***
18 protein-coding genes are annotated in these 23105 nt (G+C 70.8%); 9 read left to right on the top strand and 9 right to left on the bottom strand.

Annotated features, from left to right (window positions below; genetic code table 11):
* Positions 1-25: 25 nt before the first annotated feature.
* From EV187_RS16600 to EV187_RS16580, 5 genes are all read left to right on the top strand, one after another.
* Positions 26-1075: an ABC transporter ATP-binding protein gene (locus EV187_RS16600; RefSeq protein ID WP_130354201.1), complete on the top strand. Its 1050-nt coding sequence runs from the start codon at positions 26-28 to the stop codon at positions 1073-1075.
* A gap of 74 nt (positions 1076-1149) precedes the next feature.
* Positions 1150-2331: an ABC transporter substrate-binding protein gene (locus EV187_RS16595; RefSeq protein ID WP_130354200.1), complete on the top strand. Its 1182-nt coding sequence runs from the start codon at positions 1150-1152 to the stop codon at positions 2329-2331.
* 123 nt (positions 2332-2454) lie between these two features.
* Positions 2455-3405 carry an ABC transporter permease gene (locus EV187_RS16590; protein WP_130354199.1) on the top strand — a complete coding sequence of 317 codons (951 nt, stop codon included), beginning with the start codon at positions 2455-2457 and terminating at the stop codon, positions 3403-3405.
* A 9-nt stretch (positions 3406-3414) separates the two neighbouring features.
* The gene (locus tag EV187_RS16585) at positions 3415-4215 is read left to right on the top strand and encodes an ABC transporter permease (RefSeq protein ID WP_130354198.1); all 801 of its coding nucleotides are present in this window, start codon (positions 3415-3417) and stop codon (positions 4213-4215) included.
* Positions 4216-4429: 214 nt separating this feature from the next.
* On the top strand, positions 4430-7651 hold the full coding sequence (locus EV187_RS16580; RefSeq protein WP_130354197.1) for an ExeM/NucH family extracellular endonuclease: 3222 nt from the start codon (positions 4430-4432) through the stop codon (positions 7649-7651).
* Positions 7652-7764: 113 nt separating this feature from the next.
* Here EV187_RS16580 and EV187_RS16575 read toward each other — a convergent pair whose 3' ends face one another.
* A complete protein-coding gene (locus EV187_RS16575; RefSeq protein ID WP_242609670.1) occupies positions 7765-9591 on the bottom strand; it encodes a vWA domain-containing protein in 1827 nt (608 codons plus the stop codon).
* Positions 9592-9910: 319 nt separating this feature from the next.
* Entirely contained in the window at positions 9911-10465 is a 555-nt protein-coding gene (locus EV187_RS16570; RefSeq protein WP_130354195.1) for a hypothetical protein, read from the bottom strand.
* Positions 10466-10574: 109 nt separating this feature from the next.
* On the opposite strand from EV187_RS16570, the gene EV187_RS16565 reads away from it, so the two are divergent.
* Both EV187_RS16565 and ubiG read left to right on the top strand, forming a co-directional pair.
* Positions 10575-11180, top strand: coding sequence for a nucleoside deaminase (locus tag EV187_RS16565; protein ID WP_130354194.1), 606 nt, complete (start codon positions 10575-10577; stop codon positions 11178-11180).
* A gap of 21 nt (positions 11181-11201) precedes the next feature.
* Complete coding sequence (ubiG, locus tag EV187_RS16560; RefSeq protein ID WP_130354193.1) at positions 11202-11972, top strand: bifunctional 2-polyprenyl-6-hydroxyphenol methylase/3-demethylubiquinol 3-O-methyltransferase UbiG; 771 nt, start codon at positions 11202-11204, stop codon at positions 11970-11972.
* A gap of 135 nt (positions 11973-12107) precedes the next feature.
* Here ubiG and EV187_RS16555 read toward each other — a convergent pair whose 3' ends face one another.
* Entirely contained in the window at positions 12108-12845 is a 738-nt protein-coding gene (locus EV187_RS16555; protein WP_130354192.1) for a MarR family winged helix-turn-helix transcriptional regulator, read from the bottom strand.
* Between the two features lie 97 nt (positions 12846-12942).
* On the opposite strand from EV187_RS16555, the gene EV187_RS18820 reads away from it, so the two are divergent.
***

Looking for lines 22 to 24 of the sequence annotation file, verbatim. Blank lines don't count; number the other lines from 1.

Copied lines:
* Positions 10575-11180, top strand: coding sequence for a nucleoside deaminase (locus tag EV187_RS16565; protein ID WP_130354194.1), 606 nt, complete (start codon positions 10575-10577; stop codon positions 11178-11180).
* A gap of 21 nt (positions 11181-11201) precedes the next feature.
* Complete coding sequence (ubiG, locus tag EV187_RS16560; RefSeq protein ID WP_130354193.1) at positions 11202-11972, top strand: bifunctional 2-polyprenyl-6-hydroxyphenol methylase/3-demethylubiquinol 3-O-methyltransferase UbiG; 771 nt, start codon at positions 11202-11204, stop codon at positions 11970-11972.